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The Mercurial Money Supply

Economic Trends


Its recent surge sparks concern

Remember the money supply? Although it hasn't played a part in the Federal Reserve's policy decisions for some years, some economists think that could change in coming months.

For one thing, the Fed has itself observed that the traditional links between money growth and economic activity appear to have reasserted themselves. More important, in a speech at Stanford University in early September, Fed Chairman Alan Greenspan pointedly reminded his audience that "inflation is fundamentally a monetary phenomenon."

That's significant because M2 and M3, the most widely watched monetary aggregates, have not only been above the Fed's target ranges much of this year but have recently accelerated sharply--with M2 rising at a 10.9% annual rate in August and M3 clocking a 12.6% pace.

Over the short run, of course, money growth affects actual economic activity. (That's why real M2 is a component of the index of leading economic indicators.) Indeed, some experts attribute the economy's unexpectedly strong performance over the past year in part to the sharp pickup in monetary growth that began a few years ago (chart).

But over the long run, persistent rapid monetary growth can fuel inflation. And the fact that the money supply continues to surge higher, along with other signs of a still buoyant economy, worries some money-market observers.

"In our view," says Edward S. Hyman Jr. of International Strategy & Investment Group, "excessive money growth is now a significant problem for the Fed. It directly explains the inflation in stock prices and home prices that has unfolded this year." He thinks the money-supply numbers heighten chances of a Fed rate hike before yearend.

Economist Paul Kasriel of Chicago's Northern Trust Co. agrees but notes that "money growth affects prices only after a considerable lag." Since early 1995, he says, M3 has been consistently outpacing the growth of factory capacity--a situation that his analysis indicates tends to lead to a rise in core inflation after a lag of roughly three years.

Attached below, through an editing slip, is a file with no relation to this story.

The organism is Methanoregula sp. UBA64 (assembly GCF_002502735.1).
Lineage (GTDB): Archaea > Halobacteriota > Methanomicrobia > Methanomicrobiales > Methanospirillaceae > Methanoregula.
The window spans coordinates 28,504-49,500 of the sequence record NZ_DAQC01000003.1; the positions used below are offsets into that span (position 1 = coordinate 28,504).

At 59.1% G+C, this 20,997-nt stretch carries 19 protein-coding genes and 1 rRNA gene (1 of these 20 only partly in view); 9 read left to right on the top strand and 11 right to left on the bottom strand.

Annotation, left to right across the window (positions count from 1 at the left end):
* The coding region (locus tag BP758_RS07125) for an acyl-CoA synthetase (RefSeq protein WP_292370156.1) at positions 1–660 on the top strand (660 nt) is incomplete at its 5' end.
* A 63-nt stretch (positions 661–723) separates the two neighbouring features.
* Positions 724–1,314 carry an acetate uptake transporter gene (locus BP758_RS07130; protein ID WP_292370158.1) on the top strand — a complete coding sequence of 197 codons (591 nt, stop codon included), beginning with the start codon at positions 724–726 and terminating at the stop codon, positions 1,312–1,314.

"It may not be large," he says, "but some pickup in inflation next year is probably unavoidable."BY GENE KORETZReturn to top

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Interest costs may be the key

The consensus view is that the main factor affecting corporate profits in the year ahead will be the pickup in labor costs. Economist Daniel E. Laufenberg of American Express Financial Advisors Inc., however, thinks the experts may be watching the wrong indicator.

Laufenberg notes that the most significant shift in business costs in recent years appears to be in interest expenses rather than labor costs. While corporate profits before taxes rose from less than 8% of national income in early 1990 to about 11% at last count, labor compensation costs have declined by only 1.2% of national income in the same period. But net interest expenses have fallen three percentage points (from nearly 10% to a bit under 7%)--just about as much as profits have grown.

Similarly, Laufenberg points out that the sharp four-percentage-point drop in the profits share of national income in the late 1970s and early 1980s coincided with an almost symmetrical four-percentage-point rise in the net interest share of national income. All of which, he says, suggests that profits growth can still stay relatively strong if interest rates trend lower.Return to top

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